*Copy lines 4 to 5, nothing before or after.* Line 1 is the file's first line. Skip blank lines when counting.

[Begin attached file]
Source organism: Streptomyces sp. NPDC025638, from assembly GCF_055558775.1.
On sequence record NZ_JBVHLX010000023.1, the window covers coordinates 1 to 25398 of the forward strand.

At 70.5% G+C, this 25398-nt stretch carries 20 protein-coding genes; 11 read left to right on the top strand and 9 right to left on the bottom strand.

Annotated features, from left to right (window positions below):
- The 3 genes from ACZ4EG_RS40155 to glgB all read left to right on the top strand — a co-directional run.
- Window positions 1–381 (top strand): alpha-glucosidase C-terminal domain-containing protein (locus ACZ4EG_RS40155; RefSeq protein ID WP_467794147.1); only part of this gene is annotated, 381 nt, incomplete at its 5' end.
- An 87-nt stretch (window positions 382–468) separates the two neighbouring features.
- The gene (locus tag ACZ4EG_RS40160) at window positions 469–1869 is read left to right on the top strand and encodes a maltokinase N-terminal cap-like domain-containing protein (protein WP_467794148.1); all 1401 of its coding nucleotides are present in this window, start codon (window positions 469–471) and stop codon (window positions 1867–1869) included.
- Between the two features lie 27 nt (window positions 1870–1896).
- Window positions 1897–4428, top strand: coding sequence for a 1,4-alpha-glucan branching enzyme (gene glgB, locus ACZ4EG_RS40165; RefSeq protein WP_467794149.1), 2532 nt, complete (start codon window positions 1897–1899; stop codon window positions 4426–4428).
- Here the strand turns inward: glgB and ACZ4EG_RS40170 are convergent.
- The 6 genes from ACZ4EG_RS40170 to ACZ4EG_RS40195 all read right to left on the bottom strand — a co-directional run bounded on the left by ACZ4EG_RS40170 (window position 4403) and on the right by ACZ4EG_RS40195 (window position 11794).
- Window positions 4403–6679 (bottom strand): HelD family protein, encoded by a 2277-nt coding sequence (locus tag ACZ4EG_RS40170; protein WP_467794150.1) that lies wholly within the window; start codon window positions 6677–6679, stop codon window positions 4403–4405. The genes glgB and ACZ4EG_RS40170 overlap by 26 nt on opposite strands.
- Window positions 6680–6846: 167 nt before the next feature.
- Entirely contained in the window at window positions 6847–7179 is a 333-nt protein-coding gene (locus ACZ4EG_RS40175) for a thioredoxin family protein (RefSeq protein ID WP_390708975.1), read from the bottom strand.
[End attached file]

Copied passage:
Annotated features, from left to right (window positions below):
- The 3 genes from ACZ4EG_RS40155 to glgB all read left to right on the top strand — a co-directional run.